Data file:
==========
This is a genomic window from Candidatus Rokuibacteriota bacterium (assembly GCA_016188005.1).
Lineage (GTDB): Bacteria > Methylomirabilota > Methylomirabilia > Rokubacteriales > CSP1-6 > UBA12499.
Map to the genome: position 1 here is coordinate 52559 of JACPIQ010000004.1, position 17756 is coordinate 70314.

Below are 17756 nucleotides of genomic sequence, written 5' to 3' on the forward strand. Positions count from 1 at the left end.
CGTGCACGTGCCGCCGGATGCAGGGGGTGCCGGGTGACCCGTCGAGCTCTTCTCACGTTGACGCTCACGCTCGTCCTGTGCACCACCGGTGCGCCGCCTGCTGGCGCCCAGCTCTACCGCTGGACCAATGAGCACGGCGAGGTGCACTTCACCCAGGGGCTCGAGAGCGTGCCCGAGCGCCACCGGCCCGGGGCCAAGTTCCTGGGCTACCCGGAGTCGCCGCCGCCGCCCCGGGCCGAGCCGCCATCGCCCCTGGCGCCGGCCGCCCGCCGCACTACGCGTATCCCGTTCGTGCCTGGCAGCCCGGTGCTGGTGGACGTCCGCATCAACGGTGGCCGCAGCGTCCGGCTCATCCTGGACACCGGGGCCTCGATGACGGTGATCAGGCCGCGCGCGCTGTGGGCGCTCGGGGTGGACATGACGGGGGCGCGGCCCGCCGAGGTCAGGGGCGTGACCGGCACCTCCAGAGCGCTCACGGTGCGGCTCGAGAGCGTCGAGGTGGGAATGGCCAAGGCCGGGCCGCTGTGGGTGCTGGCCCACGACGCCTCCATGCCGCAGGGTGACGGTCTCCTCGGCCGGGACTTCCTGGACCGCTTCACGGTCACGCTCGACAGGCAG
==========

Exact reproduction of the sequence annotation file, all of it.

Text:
This is a genomic window from Candidatus Rokuibacteriota bacterium (assembly GCA_016188005.1).
Lineage (GTDB): Bacteria > Methylomirabilota > Methylomirabilia > Rokubacteriales > CSP1-6 > UBA12499.
Map to the genome: position 1 here is coordinate 52559 of JACPIQ010000004.1, position 17756 is coordinate 70314.

Below are 17756 nucleotides of genomic sequence, written 5' to 3' on the forward strand. Positions count from 1 at the left end.
CGTGCACGTGCCGCCGGATGCAGGGGGTGCCGGGTGACCCGTCGAGCTCTTCTCACGTTGACGCTCACGCTCGTCCTGTGCACCACCGGTGCGCCGCCTGCTGGCGCCCAGCTCTACCGCTGGACCAATGAGCACGGCGAGGTGCACTTCACCCAGGGGCTCGAGAGCGTGCCCGAGCGCCACCGGCCCGGGGCCAAGTTCCTGGGCTACCCGGAGTCGCCGCCGCCGCCCCGGGCCGAGCCGCCATCGCCCCTGGCGCCGGCCGCCCGCCGCACTACGCGTATCCCGTTCGTGCCTGGCAGCCCGGTGCTGGTGGACGTCCGCATCAACGGTGGCCGCAGCGTCCGGCTCATCCTGGACACCGGGGCCTCGATGACGGTGATCAGGCCGCGCGCGCTGTGGGCGCTCGGGGTGGACATGACGGGGGCGCGGCCCGCCGAGGTCAGGGGCGTGACCGGCACCTCCAGAGCGCTCACGGTGCGGCTCGAGAGCGTCGAGGTGGGAATGGCCAAGGCCGGGCCGCTGTGGGTGCTGGCCCACGACGCCTCCATGCCGCAGGGTGACGGTCTCCTCGGCCGGGACTTCCTGGACCGCTTCACGGTCACGCTCGACAGGCAG